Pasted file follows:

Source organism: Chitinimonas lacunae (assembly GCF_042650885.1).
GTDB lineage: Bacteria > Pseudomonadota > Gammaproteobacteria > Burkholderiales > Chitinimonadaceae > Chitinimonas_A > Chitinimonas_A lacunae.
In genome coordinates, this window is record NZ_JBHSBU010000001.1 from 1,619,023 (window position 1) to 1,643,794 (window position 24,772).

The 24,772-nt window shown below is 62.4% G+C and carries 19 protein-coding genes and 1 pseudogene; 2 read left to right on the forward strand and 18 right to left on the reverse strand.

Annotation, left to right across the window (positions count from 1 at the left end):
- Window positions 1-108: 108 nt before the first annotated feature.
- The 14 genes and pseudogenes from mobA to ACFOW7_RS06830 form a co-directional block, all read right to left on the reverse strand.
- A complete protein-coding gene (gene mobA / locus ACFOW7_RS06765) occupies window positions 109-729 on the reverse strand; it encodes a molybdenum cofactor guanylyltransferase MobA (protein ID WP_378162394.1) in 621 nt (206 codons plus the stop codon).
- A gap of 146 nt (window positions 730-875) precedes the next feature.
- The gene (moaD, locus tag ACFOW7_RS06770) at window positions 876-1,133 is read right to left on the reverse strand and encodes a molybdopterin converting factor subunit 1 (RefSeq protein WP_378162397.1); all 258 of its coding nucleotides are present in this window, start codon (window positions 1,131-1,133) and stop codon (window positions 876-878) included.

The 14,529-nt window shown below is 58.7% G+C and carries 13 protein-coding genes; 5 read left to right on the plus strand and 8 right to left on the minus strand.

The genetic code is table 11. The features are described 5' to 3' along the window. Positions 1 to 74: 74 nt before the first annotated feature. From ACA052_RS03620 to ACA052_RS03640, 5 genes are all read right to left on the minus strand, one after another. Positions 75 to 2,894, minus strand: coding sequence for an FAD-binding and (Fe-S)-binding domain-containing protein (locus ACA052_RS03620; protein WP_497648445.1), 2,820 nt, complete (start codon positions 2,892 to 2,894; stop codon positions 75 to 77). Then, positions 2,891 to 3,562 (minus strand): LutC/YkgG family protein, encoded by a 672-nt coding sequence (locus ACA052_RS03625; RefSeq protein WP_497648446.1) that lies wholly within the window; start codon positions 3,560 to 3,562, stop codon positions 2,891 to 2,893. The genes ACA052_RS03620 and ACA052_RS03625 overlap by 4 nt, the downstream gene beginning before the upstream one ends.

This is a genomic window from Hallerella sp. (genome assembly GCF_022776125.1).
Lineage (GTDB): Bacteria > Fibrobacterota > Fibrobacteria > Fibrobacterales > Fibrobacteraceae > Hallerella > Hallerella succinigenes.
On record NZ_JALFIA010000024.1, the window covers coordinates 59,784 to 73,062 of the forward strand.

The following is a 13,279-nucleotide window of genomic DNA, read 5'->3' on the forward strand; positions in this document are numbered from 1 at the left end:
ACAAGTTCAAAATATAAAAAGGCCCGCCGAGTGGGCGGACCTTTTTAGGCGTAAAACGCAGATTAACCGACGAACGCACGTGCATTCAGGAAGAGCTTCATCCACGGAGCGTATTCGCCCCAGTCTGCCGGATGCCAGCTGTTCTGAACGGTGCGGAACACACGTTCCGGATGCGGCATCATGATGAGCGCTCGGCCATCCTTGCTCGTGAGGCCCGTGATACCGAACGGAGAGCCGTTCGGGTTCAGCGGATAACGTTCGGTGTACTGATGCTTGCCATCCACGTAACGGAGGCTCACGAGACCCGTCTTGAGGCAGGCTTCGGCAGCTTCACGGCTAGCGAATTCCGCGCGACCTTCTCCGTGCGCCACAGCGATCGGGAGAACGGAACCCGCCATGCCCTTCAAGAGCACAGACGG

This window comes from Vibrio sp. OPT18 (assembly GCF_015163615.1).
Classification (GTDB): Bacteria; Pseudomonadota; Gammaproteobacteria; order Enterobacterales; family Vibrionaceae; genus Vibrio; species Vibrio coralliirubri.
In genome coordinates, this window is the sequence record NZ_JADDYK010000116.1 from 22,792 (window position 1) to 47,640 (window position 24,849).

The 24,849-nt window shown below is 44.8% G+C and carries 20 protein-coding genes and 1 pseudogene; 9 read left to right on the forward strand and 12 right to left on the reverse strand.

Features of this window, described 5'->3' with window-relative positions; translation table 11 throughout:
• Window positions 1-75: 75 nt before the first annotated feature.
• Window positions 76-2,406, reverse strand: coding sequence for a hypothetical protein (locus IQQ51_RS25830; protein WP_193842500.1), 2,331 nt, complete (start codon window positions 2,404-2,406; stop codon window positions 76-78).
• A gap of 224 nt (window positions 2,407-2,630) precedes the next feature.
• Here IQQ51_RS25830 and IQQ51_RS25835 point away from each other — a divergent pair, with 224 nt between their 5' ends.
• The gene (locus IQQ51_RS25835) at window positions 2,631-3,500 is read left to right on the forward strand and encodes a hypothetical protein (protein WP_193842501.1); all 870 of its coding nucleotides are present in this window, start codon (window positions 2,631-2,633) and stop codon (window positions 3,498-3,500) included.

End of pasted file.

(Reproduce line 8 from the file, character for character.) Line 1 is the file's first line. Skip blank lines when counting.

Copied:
- A complete protein-coding gene (gene mobA / locus ACFOW7_RS06765) occupies window positions 109-729 on the reverse strand; it encodes a molybdenum cofactor guanylyltransferase MobA (protein ID WP_378162394.1) in 621 nt (206 codons plus the stop codon).